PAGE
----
Box 1 | Visual fading outside the laboratory: Troxler's effect

From the following article:

The role of fixational eye movements in visual perception

Susana Martinez-Conde, Stephen L. Macknik & David H. Hubel

Nature Reviews Neuroscience 5, 229-240 (March 2004)

doi:10.1038/nrn1348

Although perfect retinal stabilization is most easily achieved under laboratory conditions, fading of objects in our visual periphery occurs often in normal vision. Peripheral fading of stationary objects was first noticed by Troxler in 1804. Troxler reported that, under voluntary fixation, stationary objects in the periphery of vision tend to fade and disappear106. In the late 1950s, Clarke made a connection between Troxler's fading and the fading of stabilized images in the laboratory1, 2, and attributed both phenomena to neural adaptation107, 108, 109, 110. The simplest explanation for Troxler's peripheral fading is that receptive fields in the periphery of our vision can be considerably larger than fixational eye movements (especially as accurate fixation tends to eliminate microsaccades56, 57, 58, 59). Drifts and tremor, being smaller than the peripheral receptive fields, do not provide effective visual stimulation to prevent peripheral visual fading, especially in the case of low-contrast stimuli. The figure is a demonstration of Troxler's effect. To experience it, fixate precisely on the red spot, while paying attention to the bluish annulus. After a few seconds of careful fixation, the annulus will disappear, and the red spot will appear to be surrounded by a completely white field. Movements of the eyes will immediately bring the blue annulus back to perception.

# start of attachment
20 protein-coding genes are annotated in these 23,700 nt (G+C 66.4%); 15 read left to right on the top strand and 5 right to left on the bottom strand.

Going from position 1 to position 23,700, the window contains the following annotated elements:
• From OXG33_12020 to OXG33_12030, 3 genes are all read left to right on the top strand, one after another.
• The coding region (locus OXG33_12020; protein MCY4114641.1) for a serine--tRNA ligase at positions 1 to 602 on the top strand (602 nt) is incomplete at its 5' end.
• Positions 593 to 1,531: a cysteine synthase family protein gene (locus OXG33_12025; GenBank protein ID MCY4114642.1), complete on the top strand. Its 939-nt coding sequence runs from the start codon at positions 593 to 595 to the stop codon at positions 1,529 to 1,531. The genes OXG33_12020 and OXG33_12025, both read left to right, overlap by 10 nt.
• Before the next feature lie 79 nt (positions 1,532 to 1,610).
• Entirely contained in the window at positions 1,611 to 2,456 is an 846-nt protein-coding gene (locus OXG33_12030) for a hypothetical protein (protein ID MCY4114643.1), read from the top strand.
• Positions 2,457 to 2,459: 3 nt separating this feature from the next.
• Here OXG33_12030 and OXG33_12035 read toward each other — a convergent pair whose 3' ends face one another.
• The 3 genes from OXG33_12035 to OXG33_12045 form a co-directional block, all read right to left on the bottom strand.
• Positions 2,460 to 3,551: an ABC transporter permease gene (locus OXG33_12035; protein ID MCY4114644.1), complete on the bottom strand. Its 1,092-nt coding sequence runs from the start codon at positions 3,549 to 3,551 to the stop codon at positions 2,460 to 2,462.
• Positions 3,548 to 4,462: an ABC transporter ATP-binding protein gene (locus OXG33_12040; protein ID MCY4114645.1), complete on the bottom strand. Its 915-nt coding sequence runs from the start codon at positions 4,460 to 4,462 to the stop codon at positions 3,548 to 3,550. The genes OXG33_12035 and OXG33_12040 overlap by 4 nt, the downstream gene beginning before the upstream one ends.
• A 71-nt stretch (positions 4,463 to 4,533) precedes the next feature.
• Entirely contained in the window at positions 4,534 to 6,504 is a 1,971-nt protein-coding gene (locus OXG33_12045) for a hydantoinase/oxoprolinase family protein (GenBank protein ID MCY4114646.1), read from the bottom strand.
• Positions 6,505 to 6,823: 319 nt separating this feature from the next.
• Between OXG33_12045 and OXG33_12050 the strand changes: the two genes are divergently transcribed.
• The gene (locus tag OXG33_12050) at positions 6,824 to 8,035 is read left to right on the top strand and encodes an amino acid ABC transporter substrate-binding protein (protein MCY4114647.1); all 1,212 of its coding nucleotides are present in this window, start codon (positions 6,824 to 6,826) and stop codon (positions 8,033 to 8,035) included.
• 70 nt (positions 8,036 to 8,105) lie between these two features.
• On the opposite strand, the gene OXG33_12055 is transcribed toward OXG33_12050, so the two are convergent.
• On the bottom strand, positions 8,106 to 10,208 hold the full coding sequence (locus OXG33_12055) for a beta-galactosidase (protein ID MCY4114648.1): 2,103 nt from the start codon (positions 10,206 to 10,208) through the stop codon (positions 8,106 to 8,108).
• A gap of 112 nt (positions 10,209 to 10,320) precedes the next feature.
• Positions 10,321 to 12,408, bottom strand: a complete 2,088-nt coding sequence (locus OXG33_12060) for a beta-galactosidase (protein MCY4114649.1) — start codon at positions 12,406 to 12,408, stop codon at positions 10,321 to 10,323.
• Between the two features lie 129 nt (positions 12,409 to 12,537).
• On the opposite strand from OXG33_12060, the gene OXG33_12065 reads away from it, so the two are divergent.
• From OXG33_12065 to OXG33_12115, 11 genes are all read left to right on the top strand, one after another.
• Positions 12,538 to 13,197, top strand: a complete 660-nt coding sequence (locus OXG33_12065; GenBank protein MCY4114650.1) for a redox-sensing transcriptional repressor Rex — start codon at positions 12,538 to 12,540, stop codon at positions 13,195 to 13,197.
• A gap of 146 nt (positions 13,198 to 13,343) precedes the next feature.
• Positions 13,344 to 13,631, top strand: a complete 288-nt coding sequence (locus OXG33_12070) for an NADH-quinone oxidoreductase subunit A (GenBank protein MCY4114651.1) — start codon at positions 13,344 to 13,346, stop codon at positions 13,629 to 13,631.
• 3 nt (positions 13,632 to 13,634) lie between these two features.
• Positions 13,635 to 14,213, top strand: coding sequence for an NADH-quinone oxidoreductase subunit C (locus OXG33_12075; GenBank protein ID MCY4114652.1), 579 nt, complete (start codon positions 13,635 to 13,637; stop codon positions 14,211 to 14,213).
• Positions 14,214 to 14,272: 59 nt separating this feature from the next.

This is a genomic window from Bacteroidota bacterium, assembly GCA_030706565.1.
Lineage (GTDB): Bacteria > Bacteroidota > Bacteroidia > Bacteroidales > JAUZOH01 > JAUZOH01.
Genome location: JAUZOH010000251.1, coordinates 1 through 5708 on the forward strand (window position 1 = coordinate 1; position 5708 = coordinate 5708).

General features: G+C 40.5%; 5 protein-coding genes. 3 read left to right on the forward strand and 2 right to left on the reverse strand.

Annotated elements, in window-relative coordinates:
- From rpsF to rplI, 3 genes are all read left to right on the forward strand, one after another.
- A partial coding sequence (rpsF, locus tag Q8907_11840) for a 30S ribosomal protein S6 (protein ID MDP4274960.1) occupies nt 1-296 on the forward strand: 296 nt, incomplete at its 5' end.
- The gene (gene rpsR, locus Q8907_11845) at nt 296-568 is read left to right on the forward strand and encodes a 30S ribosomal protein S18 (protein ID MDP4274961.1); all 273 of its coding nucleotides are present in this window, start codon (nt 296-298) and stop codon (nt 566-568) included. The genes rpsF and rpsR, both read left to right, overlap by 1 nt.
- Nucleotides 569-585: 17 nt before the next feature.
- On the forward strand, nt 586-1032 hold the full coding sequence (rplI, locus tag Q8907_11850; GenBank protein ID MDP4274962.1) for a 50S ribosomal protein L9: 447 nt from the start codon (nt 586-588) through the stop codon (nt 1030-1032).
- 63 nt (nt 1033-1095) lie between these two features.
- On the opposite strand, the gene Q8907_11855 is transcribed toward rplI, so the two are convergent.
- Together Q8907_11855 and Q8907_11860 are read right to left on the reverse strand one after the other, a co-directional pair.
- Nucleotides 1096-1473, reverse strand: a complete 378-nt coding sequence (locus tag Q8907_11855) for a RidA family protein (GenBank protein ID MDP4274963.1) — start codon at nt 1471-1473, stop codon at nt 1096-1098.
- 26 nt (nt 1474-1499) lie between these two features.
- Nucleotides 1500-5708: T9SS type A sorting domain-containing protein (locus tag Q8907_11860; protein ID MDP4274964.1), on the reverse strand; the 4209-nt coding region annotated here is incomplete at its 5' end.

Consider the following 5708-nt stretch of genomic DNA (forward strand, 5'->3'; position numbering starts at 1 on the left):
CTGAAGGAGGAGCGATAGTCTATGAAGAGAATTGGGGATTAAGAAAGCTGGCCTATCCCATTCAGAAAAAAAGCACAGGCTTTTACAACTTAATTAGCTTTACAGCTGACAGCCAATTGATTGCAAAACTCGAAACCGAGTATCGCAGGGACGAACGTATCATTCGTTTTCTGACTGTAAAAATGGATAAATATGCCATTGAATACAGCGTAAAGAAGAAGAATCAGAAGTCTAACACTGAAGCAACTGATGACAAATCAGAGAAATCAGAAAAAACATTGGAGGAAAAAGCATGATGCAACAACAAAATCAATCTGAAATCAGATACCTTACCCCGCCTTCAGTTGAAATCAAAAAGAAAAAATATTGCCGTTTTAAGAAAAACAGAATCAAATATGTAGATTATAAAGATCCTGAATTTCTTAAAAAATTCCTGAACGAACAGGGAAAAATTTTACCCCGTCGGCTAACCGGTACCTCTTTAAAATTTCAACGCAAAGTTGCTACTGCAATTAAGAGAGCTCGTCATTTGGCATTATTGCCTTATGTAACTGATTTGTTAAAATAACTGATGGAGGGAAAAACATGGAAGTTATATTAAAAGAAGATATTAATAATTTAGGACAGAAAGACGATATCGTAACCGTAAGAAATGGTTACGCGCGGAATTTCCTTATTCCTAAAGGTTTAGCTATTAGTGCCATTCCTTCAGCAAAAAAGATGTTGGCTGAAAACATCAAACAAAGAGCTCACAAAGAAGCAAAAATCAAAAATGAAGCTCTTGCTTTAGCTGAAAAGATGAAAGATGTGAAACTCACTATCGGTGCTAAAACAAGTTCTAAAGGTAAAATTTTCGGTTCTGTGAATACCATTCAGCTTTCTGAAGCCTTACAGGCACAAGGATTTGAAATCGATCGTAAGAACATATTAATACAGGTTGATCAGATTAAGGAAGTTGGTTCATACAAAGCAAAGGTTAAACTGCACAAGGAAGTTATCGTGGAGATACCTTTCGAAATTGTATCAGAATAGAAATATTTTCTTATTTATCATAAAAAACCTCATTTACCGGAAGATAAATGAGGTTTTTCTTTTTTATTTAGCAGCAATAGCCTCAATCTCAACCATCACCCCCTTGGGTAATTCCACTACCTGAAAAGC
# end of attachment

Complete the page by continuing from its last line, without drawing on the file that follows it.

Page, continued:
The role of fixational eye movements in visual perception